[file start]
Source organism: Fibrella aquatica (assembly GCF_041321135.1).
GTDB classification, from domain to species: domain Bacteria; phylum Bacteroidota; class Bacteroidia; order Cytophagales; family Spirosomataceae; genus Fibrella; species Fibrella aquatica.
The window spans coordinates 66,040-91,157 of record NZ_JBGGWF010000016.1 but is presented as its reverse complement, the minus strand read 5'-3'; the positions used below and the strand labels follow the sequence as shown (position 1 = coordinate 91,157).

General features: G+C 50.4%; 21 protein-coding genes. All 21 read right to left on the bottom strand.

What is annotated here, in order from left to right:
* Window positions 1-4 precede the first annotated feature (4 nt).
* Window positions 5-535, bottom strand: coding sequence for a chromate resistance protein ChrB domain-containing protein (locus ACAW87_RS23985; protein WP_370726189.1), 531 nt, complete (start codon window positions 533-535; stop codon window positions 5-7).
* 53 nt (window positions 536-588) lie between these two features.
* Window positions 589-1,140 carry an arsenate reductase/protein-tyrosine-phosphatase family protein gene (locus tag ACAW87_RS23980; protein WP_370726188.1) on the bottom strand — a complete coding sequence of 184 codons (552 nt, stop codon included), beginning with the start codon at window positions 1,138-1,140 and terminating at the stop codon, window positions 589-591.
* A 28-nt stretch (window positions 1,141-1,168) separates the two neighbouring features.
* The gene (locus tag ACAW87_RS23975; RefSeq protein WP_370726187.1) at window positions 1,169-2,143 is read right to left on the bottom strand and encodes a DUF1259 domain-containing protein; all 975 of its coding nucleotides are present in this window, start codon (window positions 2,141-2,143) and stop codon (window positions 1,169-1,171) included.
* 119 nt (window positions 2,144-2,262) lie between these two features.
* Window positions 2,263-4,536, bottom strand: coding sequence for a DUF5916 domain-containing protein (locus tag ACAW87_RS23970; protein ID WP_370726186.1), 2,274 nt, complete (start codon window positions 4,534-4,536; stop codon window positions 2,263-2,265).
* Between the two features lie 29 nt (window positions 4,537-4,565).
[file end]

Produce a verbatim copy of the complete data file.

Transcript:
Source organism: Fibrella aquatica (assembly GCF_041321135.1).
GTDB classification, from domain to species: domain Bacteria; phylum Bacteroidota; class Bacteroidia; order Cytophagales; family Spirosomataceae; genus Fibrella; species Fibrella aquatica.
The window spans coordinates 66,040-91,157 of record NZ_JBGGWF010000016.1 but is presented as its reverse complement, the minus strand read 5'-3'; the positions used below and the strand labels follow the sequence as shown (position 1 = coordinate 91,157).

General features: G+C 50.4%; 21 protein-coding genes. All 21 read right to left on the bottom strand.

What is annotated here, in order from left to right:
* Window positions 1-4 precede the first annotated feature (4 nt).
* Window positions 5-535, bottom strand: coding sequence for a chromate resistance protein ChrB domain-containing protein (locus ACAW87_RS23985; protein WP_370726189.1), 531 nt, complete (start codon window positions 533-535; stop codon window positions 5-7).
* 53 nt (window positions 536-588) lie between these two features.
* Window positions 589-1,140 carry an arsenate reductase/protein-tyrosine-phosphatase family protein gene (locus tag ACAW87_RS23980; protein WP_370726188.1) on the bottom strand — a complete coding sequence of 184 codons (552 nt, stop codon included), beginning with the start codon at window positions 1,138-1,140 and terminating at the stop codon, window positions 589-591.
* A 28-nt stretch (window positions 1,141-1,168) separates the two neighbouring features.
* The gene (locus tag ACAW87_RS23975; RefSeq protein WP_370726187.1) at window positions 1,169-2,143 is read right to left on the bottom strand and encodes a DUF1259 domain-containing protein; all 975 of its coding nucleotides are present in this window, start codon (window positions 2,141-2,143) and stop codon (window positions 1,169-1,171) included.
* 119 nt (window positions 2,144-2,262) lie between these two features.
* Window positions 2,263-4,536, bottom strand: coding sequence for a DUF5916 domain-containing protein (locus tag ACAW87_RS23970; protein ID WP_370726186.1), 2,274 nt, complete (start codon window positions 4,534-4,536; stop codon window positions 2,263-2,265).
* Between the two features lie 29 nt (window positions 4,537-4,565).